Prior to my first outdoor art festival, I read dozens of articles and blog posts (can you tell I'm an enneagram 8?!). I stopped reading the articles because I noticed a redundancy that was not giving me that comforting feeling that every base was covered. This is by no means a comprehensive list, but these items are extremely important and led a very successful weekend.
1 - SMILE and for the love of God do not greet people with your arms folded. Treat everyone the same and it will come back to you. One of the major issues we noticed is some vendors would barely interact with other vendors and unbeknownst to them they were losing a customer with their unwelcoming disposition.
Small talk is welcome among vendors, and I treated every person with kindness and respect. There were several times during the two day event (Norton Commons Art Festival), that vendors or people that I thought were "just looking" returned to buy a $40 print, or $500 original. I'm not saying to be disingenuous by any means. I'm more-so hoping to emphasize that you shouldn't turn your nose up to someone because you just never know.
At one point I sent my husband to peruse booths for me because he knows what I like. My plan was to tactfully go and purchase some things for myself before the next wave. There were SEVERAL vendors that gave him cold vibes and that resulted in my buying several pairs of earrings from the delightful lady next to me.
Just because you’re a vendor and not looking to spend doesn’t mean that’s the case for everyone else.
2. Save hundreds maybe even thousands by displaying your artwork using heavy duty zip ties and wire shelving.
We didn’t have to worry about knocking anything over or blowing away. This stressed me out the most. I knew that there was no way I was going to invest in mesh walls. While the panels sold by Flourish appeared to be professional they also costs anywhere from $700 to $1700 depending on the number of panels and additional walls. Respectfully, ain't nobody got time for that.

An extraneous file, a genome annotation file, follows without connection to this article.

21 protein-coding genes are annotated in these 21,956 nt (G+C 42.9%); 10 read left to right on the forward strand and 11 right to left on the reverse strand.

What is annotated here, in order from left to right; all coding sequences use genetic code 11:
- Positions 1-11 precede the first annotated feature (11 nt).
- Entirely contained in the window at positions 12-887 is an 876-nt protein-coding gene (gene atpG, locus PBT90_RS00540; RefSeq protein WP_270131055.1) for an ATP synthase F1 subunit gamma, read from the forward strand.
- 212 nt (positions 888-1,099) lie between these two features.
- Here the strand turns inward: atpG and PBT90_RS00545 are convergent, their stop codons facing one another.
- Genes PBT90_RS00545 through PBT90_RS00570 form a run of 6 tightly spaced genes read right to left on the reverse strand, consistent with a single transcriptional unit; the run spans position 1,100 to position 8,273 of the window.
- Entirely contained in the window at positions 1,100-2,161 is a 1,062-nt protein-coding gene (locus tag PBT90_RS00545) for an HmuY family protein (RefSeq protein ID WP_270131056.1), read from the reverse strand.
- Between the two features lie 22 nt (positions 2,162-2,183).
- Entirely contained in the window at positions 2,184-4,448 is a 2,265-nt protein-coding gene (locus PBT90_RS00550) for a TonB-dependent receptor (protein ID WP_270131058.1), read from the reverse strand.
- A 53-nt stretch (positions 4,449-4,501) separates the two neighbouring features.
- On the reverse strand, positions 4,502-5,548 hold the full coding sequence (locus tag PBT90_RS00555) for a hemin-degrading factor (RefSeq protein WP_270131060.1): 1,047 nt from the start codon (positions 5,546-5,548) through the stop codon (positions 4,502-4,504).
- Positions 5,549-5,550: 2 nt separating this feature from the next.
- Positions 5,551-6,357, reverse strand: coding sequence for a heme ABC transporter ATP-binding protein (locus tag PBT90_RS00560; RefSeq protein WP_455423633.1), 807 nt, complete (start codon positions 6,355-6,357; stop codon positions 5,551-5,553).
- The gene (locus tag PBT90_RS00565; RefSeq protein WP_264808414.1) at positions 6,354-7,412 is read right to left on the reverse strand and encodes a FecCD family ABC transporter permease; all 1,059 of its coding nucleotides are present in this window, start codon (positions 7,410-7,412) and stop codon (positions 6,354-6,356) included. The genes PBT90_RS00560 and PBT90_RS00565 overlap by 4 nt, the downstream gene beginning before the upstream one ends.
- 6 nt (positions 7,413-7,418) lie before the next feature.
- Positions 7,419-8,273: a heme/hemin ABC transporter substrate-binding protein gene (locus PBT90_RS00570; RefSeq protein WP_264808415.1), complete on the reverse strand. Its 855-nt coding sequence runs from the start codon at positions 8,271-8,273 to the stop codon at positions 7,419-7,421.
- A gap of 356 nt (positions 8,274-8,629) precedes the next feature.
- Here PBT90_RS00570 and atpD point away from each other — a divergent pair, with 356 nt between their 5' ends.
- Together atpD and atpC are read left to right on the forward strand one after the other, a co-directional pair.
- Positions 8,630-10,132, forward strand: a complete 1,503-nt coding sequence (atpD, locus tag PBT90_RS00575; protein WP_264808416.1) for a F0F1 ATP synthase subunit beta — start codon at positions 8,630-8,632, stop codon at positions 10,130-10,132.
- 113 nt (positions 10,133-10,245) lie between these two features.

Norton Commons is considered a fairly affluent neighborhood, so I was extremely concerned about selling a high dollar product without appearing too "arts & craftsy". Thankfully I'm married to a mechanical engineer. I handed him one wire shelf, a stack of paintings, a binder clip, some hopes & dreams. I
went into the house to paint and when I came out he took nothing and turned it into something. Before the actual show we did a dry run of how we wanted to organize paintings and get a feel for time to setup and additional supplies we'd need. I wanted to avoid scrambling as much as possible. We still scrambled but for other items.
The tent I used was 10ft by 10 ft so we (and by we I mean Mitch) had 8 ft long shelves and the width varied from 12-16 inches. I preferred the 16 but when I was purchasing these for an indoor event I had to make due with what was available at Lowes. The 8ft x 16in. and 8ft x12in shelves ranged from $22-$28, and the 6ft x12in shelves were about $20 at Lowes. We ended up using two shelves per side (3 sides total, with the front entrance open), and Mitch had the amazing idea to hang a 6 ft shelf vertically on the entrance posts of the canopy. This gave extra square footage, and worked great to get people's attention. Here I placed some of my more captivating florals & landscapes.
All together the zip ties + the shelving cost me about $175-$200. You can save money by buying the 12 ft shelves and having them cut down.
3. Fill tent weights with cement instead of water or sand. We were able to get each weight to roughly 50lbs. Whereas when they were just filled with water they barely got to 30 pounds
I chose to go with this Euramax set. The had a higher capacity then others and I just knew this was a place I did not want to skimp. I also didn't want to deal with sand or water. Our house is messy enough. I'm so glad we went with cement because we encountered devastating wind Saturday. It looked like a tornado had hit. We watched mercifully as the wind obliterated at least a dozen tents. All of which were reinforced with water jugs, boulders, and more.
4. Put pricing on items as soon as possible. We had so many early birds and I found it to be more helpful to have some product with all prices rather than waiting until everything was perfectly placed and then do pricing. The first day I only had prices. The second day I replaced labels to include price, size, medium, and title. It helped to serve as a means to answer questions for patrons while I was talking to someone else or if someone just didn't want to talk much.
5. Use a stool or elevated chair if you must sit, but need to talk to visitors. You’ll have to sit eventually, but I found using a bar stool to be more appropriate for speaking to patrons. It felt more professional and allowed me to have more meaningful conversations as I was able to easily maintain eye contact. I wanted to get one of those high back directors chairs for back support, but my Festival prep budget was unforgiving lol.
What do you think of these tips? Was there anything I missed?